Chapter Twenty-Two

729 94 58


The irritating thing about sobbing and wishing you were dead was, unfortunately, you usually stayed alive.

Guin got shakily to her feet and moaned. Every inch of her was sore. Her eyeballs ached. Her brain was painful mush. In short, she felt like a damp dishrag that had been mercilessly wrung out by a pro wrestler for a few hours.

But she was still alive, whether she wanted to be or not.

Limping slightly, Guin walked to the bed and sat down with a miserable little sigh. Still alive, still trapped, still useless.

And, she realized after a moment's reflection, still furious.

I saw a murder. Two murders. Two actual, real, horrible bloody murders. And they laughed.

Guin's fingers curled into fists.

Maybe the freaky mermaid was right, and she did have some sort of hidden depths or previously unexplored potential for divine unstoppable awesomeness—but even if that was true, it didn't really matter. Because she wasn't going to help Thesul. No way in hell. Not if he offered her everything in the universe. Not even if he could save Evey—or, his perverse version of saving her.

That scene in the crystal hall. Showing her the murder ritual. The soul-eating. Maybe even letting that lunatic into her room... it was all a deliberate, calculated effort to scare her. Because Thesul's charm wouldn't work. He must have realized that pretty quick. So now he was using fear. Guin knew this, knew it like she did her own thoughts.

Well, it had worked. She was bloody terrified. But that didn't mean she was going to bend. If anything, the more he frightened her, the more she would fight. If he wanted her to shut up and behave, he'd have to kill her first.

And he will. You know he will. He'll kill everyone. He's mad.

Guin buried her face in her hands and stifled the urge to scream in frustration. Her head was pounding. Her limbs shook and throbbed relentlessly, not just with tiredness, but hunger. She hadn't eaten—hadn't even drunk anything—in nearly two days.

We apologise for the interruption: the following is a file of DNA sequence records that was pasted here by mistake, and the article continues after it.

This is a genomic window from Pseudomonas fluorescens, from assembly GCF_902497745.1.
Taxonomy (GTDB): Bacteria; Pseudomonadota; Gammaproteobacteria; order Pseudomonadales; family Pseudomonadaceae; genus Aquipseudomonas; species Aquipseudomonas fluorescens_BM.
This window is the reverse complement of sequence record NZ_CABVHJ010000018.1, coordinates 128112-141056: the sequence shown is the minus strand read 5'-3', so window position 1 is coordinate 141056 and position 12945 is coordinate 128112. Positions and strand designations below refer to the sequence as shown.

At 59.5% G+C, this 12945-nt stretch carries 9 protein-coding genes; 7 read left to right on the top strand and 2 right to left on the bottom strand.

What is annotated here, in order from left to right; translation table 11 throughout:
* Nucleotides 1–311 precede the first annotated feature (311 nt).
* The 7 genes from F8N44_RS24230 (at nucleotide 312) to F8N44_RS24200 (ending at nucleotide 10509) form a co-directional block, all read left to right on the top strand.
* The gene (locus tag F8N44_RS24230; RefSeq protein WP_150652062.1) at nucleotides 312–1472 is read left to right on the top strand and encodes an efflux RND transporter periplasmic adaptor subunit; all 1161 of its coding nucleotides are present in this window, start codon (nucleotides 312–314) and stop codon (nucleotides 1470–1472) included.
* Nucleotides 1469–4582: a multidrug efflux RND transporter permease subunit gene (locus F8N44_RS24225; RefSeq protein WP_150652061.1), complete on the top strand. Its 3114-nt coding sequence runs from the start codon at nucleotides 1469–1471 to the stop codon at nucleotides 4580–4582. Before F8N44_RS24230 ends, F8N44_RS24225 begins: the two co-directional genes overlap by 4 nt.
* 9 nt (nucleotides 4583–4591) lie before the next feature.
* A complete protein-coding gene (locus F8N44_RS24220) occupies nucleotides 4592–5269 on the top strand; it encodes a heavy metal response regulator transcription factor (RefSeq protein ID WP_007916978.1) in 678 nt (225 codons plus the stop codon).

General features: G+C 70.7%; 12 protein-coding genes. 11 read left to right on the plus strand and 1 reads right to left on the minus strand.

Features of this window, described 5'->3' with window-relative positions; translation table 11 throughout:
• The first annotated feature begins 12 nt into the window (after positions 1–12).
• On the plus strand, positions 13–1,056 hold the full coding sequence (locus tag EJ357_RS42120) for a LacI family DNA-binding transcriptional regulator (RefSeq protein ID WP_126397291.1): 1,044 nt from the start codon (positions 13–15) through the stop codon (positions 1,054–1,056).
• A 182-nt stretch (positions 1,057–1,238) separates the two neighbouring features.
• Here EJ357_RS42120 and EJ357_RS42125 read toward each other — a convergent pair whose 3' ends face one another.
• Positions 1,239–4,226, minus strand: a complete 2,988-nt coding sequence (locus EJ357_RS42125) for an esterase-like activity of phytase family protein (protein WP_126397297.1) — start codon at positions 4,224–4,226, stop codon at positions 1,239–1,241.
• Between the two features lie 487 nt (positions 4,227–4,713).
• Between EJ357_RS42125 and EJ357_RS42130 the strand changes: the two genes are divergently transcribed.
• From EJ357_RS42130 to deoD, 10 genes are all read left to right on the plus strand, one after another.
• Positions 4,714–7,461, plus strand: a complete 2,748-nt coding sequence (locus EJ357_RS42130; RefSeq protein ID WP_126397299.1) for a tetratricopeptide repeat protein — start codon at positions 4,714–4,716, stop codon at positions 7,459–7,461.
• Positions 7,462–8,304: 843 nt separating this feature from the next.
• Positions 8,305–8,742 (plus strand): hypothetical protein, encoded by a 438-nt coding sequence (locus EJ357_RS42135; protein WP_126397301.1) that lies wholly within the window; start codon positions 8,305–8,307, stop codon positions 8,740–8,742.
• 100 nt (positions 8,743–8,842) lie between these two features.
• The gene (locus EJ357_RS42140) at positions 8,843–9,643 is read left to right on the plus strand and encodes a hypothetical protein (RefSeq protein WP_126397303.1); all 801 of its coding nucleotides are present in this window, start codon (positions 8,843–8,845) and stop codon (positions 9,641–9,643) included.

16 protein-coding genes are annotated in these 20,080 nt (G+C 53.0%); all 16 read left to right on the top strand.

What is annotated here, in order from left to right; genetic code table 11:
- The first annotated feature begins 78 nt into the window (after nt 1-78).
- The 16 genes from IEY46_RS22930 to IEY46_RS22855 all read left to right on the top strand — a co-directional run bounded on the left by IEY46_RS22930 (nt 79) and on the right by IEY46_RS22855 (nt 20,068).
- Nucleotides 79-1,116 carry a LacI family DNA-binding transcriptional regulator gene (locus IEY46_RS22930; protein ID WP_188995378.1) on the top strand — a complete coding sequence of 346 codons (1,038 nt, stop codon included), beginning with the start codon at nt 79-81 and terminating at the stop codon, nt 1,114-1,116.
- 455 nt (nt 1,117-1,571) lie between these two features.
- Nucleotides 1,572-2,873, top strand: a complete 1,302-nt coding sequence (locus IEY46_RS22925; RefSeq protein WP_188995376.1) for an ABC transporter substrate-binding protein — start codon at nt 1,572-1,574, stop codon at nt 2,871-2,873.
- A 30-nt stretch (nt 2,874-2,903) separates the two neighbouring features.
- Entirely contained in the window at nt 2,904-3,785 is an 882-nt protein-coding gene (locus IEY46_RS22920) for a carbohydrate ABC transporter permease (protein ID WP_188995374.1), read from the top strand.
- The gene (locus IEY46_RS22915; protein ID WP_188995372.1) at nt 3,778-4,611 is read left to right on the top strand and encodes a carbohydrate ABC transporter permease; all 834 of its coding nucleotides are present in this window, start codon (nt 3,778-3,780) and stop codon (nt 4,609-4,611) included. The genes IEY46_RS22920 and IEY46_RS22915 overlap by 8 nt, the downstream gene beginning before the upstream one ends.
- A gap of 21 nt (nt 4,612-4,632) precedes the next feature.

How long could she go on like this? How long would they make her wait, make her suffer—wear her down?

She didn't know. It seemed that this place had little concept of time. The people stayed young. Every day was lovely and warm and sunny. Thesul had said himself they weren't afraid of the encroaching Fog, whether or not they should be. As far as he was concerned, they had all the time in the world.

They could keep me here for weeks...

But as it turned out, Guin didn't need to wait very long at all.

She'd just made up her mind to try some more 'Reading' when the doors of her room swung open soundlessly on their well-oiled hinges.

Guin glanced up sharply, and there was the golden boy himself, looking fresh, dashing and gore-free in pale blue velvet and white silk, a flat paper-wrapped parcel tucked neatly under one arm. He smiled like a sunrise and winked at her. "Sleep well?" he asked, and somehow managed to sound as if he meant it.

Guin's metaphorical hackles rose. You despicable, murdering, low-down, filthy, cowardly son of a...

"Go take a long walk of a short pier," she growled.

"Another charming colloquial expression!" Thesul said brightly. "You are simply brimming with these little gems. I must make a study of them some day. They are really quite droll!"

He strode into the room with a light step and stood before her. "Deary, deary me. You look positively dour, Guin," he said, shaking his head. "But never fear! I have some goodnews."

The Myriad Chronicles | Book Three: Lost PagesRead this story for FREE!